East Side mayors furious over county law enforcement proposal | ParkRecord.com

East Side mayors furious over county law enforcement proposal

Aaron Osowski, The Park Record

In a tense and emotion-filled Council of Governments meeting on Tuesday, East Side mayors said they were incensed by a county proposal that would require their towns to pay for county law enforcement services that they already receive. As per state statute, however, those towns are required to provide for local law enforcement.

A letter was sent last month by Summit County Manager Bob Jasper to Coalville Mayor Trever Johnson, Henefer Mayor Randy Ovard, Francis Mayor R. Lee Snelgrove, Kamas Mayor Lewis Marchant and Oakley Mayor Wade Woolstenhulme stating the Summit County Sheriff’s Office currently provides municipal law enforcement services to towns that do not pay into the Municipal Fund.

Included was a draft of an interlocal agreement for law enforcement services, which mentioned the state statutes which require municipalities to provide for law enforcement and defined the limits of service the county would provide.

Jasper and county officials had hoped to make progress on the details of the interlocal agreement, but were met with fierce opposition to both the proposal and how it was pitched. Ovard had choice words for Jasper.

"We have not had an interlocal agreement [for law enforcement] in Henefer in 115 years," Ovard said. "[You] should have had some preparation before you dropped that [letter] in the mail. Wouldn’t you think you should have sat down with the mayors first?"

In his defense, Jasper said it is a matter of fairness.

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"We have a number of cities that don’t pay anything [for law enforcement]. That’s unequal," Jasper said. "I’m not throwing out a specific amount [for cities to pay], but I think there should be some sort of agreement. We need to work on this issue, resolve it and put it to bed."

Jasper admitted the issue first arose at the behest of Summit County Councilman Dave Ure, who has been concerned about the inequity of those who pay into the Municipal Fund for more than three years.

"About two years ago, Sheriff [Dave] Edmunds was sitting right here next to me. We were going to sit down with municipalities [to talk about this]," Ure said. "I was told, ‘Don’t bother coming, save your breath and your gas,’ [by] Mayor Ovard."

Woolstenhulme maintained that Oakley and other East Side towns already have an agreement with the sheriff to patrol their areas.

"He’s an elected official. If we have an agreement with him, it’s valid," Woolstenhulme said.

Jasper doubted that such an agreement existed, since Edmunds was advising him on the issue. He added that the sheriff has no authority to sign contracts. Controlling the sheriff’s resources, he said, is necessary to provide checks and balances.

Marchant asked whether the sheriff has the discretion for where he provides law enforcement, to which Jasper answered, "Yes, but the Council controls his purse strings."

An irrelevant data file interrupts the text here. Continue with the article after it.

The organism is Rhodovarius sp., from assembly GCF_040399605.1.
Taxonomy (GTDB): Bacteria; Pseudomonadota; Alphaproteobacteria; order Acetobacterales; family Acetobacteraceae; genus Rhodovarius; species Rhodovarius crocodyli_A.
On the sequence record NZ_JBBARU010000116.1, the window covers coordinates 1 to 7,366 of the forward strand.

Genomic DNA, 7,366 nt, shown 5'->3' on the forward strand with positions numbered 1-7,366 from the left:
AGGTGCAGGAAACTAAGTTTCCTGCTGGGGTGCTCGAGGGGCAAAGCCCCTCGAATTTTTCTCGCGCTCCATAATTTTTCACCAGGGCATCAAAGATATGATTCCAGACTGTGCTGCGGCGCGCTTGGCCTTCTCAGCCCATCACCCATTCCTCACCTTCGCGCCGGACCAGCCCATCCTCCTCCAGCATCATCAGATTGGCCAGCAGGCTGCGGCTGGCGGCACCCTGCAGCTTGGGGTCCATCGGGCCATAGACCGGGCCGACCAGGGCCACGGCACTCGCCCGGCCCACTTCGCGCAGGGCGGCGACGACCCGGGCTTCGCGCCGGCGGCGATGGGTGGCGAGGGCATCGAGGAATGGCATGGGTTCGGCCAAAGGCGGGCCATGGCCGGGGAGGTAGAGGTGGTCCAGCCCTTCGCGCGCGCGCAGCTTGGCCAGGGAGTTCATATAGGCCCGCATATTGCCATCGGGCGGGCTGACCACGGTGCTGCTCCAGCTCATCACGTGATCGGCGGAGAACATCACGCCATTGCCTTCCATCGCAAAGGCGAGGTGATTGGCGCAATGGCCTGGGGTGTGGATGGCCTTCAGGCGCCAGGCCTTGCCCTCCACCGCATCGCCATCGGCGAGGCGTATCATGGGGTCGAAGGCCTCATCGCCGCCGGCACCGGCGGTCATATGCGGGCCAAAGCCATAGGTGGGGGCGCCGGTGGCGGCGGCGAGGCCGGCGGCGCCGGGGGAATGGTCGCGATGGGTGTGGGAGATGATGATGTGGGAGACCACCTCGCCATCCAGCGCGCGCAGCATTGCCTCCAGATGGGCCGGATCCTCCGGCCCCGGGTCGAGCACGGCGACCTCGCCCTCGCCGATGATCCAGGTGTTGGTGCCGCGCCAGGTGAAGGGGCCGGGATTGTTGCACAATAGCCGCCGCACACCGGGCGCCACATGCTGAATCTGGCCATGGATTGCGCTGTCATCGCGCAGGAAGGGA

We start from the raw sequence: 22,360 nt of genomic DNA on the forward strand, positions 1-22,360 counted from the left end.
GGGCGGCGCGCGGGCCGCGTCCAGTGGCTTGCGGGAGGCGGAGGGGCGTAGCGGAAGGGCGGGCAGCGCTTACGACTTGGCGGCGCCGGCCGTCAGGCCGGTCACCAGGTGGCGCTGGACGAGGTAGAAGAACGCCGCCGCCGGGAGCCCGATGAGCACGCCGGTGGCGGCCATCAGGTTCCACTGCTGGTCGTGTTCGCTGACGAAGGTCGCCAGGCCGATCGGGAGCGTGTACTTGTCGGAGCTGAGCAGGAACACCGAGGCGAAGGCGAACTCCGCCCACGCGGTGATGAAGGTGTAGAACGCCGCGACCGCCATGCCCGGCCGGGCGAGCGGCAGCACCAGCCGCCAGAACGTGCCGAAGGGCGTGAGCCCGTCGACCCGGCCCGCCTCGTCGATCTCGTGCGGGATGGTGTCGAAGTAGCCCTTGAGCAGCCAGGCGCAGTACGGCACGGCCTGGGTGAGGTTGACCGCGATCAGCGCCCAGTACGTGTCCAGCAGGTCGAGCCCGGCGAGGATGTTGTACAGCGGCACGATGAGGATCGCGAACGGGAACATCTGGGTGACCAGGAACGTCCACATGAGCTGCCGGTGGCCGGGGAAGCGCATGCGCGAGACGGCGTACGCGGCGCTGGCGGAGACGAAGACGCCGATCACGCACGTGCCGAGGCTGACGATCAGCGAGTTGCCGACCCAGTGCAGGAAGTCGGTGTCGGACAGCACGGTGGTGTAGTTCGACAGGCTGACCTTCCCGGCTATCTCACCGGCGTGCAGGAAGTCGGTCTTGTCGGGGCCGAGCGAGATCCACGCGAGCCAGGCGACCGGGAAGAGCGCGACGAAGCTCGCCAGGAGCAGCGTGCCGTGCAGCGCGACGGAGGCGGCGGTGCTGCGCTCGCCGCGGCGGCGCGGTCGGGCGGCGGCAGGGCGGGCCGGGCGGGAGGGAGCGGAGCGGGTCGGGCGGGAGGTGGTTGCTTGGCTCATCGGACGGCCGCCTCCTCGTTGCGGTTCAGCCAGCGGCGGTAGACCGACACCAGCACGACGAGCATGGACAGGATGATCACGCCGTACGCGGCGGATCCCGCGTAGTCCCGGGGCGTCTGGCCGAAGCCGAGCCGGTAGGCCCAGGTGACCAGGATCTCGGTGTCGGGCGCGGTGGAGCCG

Johnson said that his cousin is the undersheriff of Malheur County in Vale, Ore., which is slightly larger than Coalville, and that the city writes a check to the Malheur County Sheriff’s Office for the services it receives. He asked whether East Side towns might be able to do the same, though Jasper said the Sheriff’s Office would just give the check to the County Treasurer, which manages its funds.

Marchant and other mayors also contested the numbers the county provided in how many calls the Sheriff’s Office responded to over the years. He called the numbers "bogus" and said that the Kamas Police Department often is the first responder to incidents even outside the municipal boundaries.

"I’m totally offended by this [proposal]," Marchant said. "I think the timing of this is the stupidest thing I’ve ever seen. It’s an election year – you’ll have a new sheriff that you say needs to be involved in this."

Ovard’s anger surpassed Marchant’s.

"It’s the maddest I’ve been in eight years of being a mayor," Ovard said. "You expected me to walk in here after 15 minutes of reading this [and sign it]? Anybody that would sign this with zero preparation would be nuts."

Ure stressed that his original intent was to make the East Side mayors part of a Memorandum of Understanding (MoU) and to allow the sheriff to sit down and discuss each town’s law enforcement needs.

"There were not any hard, fast dollars drawn up," Ure said. "It was the principle involved."

Johnson did not disagree with the principle, but said it was communicated in a different manner.

"What it was sold as was that there was a concern about the cities not following the law and that there was a shortage of funds," Johnson said. "It wasn’t made a matter of principle."

Johnson moved to table the interlocal agreement until a new sheriff is elected, which passed with one dissenting vote from County Councilwoman Kim Carson, who said that current Sheriff Dave Edmunds’ expertise could be utilized in the meantime.

Summit County Councilman Roger Armstrong said he will encourage discussions on the issue to continue, even though the agreement was tabled.

"There is some unfairness here," Armstrong said, referring to those in unincorporated parts of the county who pay more in taxes and do not receive services. "The degree of the unfairness, we can discuss [later]. We can table it tonight, but this shouldn’t go away."